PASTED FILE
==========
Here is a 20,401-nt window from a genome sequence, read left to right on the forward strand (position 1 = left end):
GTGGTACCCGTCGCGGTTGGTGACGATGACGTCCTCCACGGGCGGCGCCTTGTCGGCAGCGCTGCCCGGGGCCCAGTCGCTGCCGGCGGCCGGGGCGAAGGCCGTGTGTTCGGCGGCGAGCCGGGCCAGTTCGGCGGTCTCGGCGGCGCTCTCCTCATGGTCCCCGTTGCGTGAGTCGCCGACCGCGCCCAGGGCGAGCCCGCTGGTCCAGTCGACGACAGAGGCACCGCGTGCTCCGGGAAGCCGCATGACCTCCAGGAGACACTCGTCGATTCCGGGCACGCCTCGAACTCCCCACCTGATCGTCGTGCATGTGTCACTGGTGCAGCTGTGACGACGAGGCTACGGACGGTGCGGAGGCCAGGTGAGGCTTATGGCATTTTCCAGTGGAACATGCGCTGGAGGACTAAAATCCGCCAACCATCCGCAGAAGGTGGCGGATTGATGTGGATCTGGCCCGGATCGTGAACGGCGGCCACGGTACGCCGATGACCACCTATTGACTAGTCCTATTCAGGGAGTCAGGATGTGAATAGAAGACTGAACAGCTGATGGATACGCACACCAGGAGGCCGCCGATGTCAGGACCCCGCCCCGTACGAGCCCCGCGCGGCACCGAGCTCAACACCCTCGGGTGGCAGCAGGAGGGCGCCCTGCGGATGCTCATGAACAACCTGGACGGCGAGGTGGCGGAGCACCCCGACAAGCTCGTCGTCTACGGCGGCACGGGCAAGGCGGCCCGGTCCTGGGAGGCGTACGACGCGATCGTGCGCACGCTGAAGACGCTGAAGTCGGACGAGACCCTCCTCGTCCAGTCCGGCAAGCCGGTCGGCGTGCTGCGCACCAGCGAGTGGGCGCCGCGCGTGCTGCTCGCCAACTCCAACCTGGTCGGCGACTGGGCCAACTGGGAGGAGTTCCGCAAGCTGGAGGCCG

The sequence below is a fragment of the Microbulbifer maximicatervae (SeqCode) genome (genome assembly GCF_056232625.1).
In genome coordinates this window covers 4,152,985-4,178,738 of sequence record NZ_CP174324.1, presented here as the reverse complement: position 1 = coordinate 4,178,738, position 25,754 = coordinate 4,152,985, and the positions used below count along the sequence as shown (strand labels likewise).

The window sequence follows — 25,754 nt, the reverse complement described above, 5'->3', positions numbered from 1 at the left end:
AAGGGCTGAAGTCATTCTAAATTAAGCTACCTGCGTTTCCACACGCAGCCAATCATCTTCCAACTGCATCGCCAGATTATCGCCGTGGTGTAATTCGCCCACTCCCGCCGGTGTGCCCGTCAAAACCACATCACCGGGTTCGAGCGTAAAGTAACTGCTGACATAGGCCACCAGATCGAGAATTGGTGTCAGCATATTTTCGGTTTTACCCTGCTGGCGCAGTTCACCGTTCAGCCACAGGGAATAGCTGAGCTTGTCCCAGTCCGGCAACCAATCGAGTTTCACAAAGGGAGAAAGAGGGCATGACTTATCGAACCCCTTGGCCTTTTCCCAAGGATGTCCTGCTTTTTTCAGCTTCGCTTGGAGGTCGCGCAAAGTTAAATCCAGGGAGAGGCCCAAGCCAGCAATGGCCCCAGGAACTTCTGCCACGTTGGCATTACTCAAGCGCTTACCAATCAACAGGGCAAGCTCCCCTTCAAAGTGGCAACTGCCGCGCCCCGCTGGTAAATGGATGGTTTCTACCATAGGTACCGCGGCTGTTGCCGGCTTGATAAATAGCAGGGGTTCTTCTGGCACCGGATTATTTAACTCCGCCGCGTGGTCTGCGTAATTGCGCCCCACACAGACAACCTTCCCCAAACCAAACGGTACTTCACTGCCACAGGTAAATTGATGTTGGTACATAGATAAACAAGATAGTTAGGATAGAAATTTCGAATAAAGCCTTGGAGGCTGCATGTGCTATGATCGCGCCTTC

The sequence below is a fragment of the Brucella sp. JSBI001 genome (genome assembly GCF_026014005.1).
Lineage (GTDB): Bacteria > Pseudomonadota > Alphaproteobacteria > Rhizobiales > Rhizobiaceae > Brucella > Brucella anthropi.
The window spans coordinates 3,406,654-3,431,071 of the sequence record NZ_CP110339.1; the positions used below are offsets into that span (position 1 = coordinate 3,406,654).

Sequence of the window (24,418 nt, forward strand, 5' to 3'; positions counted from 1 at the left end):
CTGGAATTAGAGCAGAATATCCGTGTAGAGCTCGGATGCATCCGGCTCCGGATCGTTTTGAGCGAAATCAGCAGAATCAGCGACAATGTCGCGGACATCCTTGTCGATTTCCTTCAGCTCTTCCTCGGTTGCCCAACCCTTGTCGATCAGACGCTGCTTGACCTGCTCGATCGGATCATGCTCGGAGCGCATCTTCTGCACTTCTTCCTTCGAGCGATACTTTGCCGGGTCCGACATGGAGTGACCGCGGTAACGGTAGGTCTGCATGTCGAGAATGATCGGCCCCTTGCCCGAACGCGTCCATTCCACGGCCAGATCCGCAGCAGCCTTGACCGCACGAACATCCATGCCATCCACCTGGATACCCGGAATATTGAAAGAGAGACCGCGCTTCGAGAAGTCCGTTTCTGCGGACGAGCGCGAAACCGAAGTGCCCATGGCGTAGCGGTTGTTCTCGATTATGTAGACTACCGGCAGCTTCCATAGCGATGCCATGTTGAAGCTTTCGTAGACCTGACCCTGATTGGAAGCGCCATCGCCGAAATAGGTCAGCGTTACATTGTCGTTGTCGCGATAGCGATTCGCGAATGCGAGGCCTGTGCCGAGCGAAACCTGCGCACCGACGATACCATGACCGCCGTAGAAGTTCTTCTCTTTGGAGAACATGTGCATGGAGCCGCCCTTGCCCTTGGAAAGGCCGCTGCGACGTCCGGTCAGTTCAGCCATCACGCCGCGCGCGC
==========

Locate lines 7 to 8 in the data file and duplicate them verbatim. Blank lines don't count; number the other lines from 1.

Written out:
The sequence below is a fragment of the Brucella sp. JSBI001 genome (genome assembly GCF_026014005.1).
Lineage (GTDB): Bacteria > Pseudomonadota > Alphaproteobacteria > Rhizobiales > Rhizobiaceae > Brucella > Brucella anthropi.